More than a year after University of Utah Health Care CEO Vivian Lee resigned from her post amid sharp backlash for firing the leader of the Huntsman Cancer Institute and exposing a contentious reporting relationship between the two organizations, the state university has appointed her replacement.
Michael L. Good, who currently serves as the dean of the University of Florida College of Medicine, will step into the spot in early fall, the university announced Wednesday. While the news release does not mention Lee by name, Good credits the position’s “predecessors” for building “a strong foundation for future success.”
“And I look forward to working with leaders across campus to further the mission of one of the country’s top public universities,” he said in a written statement.
Like Lee, Good will also serve in additional roles as the university’s senior vice president for health sciences and executive dean of its School of Medicine. He previously worked as the chief of staff of what is now known as UF Health Shands Hospital, and held various positions with veteran health departments.
He graduated from the University of Michigan with a degree in computer and communication sciences and completed his residency training in anesthesiology at the University of Florida.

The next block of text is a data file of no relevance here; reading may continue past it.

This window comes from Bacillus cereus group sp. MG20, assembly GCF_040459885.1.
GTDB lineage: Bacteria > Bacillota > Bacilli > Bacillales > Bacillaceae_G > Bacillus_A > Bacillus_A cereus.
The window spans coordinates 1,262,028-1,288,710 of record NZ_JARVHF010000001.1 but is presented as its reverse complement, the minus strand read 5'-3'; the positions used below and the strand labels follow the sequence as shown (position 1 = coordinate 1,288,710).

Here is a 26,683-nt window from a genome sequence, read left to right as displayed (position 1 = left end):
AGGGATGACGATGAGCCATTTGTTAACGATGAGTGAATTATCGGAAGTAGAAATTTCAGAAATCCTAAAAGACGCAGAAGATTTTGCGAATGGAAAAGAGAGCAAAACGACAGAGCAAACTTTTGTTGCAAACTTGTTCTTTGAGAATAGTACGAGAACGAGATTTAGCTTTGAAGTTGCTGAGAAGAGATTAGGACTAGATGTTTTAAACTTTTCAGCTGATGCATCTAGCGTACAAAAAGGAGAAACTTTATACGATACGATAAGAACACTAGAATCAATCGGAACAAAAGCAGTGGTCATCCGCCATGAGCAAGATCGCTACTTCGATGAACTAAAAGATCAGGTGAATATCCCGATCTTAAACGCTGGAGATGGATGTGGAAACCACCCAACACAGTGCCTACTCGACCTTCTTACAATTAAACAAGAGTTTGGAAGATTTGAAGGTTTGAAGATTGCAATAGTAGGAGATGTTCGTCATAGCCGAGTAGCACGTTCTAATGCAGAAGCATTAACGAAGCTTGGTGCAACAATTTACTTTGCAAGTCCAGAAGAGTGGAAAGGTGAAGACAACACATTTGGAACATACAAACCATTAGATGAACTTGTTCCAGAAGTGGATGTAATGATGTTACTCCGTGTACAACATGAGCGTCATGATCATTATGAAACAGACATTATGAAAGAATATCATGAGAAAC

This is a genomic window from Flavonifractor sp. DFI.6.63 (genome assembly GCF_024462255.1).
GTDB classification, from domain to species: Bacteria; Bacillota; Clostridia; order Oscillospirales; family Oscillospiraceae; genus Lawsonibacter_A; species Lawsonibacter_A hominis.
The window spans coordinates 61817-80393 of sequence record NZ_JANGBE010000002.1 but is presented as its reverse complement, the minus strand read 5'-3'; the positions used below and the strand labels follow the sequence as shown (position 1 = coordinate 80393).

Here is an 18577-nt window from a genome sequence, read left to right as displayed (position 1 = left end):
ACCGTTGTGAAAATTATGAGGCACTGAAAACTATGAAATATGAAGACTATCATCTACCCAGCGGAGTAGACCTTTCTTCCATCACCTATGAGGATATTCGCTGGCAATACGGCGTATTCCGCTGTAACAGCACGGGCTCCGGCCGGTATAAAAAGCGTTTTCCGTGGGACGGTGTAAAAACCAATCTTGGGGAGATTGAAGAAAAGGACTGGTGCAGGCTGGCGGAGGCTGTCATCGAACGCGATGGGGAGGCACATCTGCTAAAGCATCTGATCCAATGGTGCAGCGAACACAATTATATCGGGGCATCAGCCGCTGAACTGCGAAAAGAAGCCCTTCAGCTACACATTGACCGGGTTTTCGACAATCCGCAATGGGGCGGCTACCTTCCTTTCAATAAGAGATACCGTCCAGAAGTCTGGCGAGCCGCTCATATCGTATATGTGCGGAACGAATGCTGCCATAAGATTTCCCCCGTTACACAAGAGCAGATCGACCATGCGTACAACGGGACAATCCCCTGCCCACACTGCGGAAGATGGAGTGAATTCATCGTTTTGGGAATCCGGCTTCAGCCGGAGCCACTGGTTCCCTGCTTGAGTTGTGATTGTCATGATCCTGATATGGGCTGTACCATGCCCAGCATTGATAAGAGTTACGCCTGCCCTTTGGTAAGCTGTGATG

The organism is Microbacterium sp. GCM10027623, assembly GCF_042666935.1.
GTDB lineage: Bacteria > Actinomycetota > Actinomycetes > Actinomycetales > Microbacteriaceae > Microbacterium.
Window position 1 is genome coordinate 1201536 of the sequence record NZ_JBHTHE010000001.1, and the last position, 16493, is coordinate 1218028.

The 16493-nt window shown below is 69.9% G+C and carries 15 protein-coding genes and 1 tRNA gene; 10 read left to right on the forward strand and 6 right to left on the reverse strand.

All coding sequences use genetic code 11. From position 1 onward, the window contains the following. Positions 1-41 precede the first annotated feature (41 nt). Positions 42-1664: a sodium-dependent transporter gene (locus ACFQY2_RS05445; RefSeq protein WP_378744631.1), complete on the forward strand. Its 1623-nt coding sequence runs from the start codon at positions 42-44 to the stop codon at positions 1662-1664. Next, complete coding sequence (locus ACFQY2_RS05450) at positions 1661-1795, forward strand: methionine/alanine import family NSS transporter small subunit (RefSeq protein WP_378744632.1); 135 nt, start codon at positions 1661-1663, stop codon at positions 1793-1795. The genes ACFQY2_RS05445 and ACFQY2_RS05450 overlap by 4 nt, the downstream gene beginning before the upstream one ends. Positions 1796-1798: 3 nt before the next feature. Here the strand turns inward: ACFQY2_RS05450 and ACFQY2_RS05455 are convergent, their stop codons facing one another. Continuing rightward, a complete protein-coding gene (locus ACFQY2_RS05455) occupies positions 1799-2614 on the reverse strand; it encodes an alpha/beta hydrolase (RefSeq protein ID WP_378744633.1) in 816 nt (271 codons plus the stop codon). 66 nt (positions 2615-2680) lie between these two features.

The University of Utah narrowed its national search to three candidates earlier this month before choosing Good.
The process began in April 2017 when Lee stepped down after the short-lived firing of Mary Beckerle, director and CEO of the Huntsman Cancer Institute, sparking complaints from faculty and staff along with criticism from Jon Huntsman Sr., the institute’s late founder and primary donor, who called it a “power grab.”
Beckerle was quickly reinstated by then-U. President David Pershing, who shortly afterward announced his own retirement. Pershing and Lee were the ones who fired Beckerle. Still, university officials defended Lee’s six-year tenure as a top administrator, saying she substantially improved its sprawling, multibillion-dollar health operations. Since arriving in 2011, Lee increased the number of medical providers by 400, bumped the U.’s quality ranking from No. 7 to No. 1 in the nation and boosted its grant monies from $100 million to $288 million.
She was replaced by A. Lorris Betz, who previously held the position, retired and came back as an interim leader.
On Wednesday, newly appointed U. President Ruth Watkins welcomed Good as someone who “shares my vision that a public university should serve as a catalyst for improving the human condition and should strive to improve the community it serves.”
“I look forward to collaborating with him in the years ahead.”
Editor’s note: Paul Huntsman, a son of the late Jon Huntsman Sr., is the owner and publisher of The Salt Lake Tribune.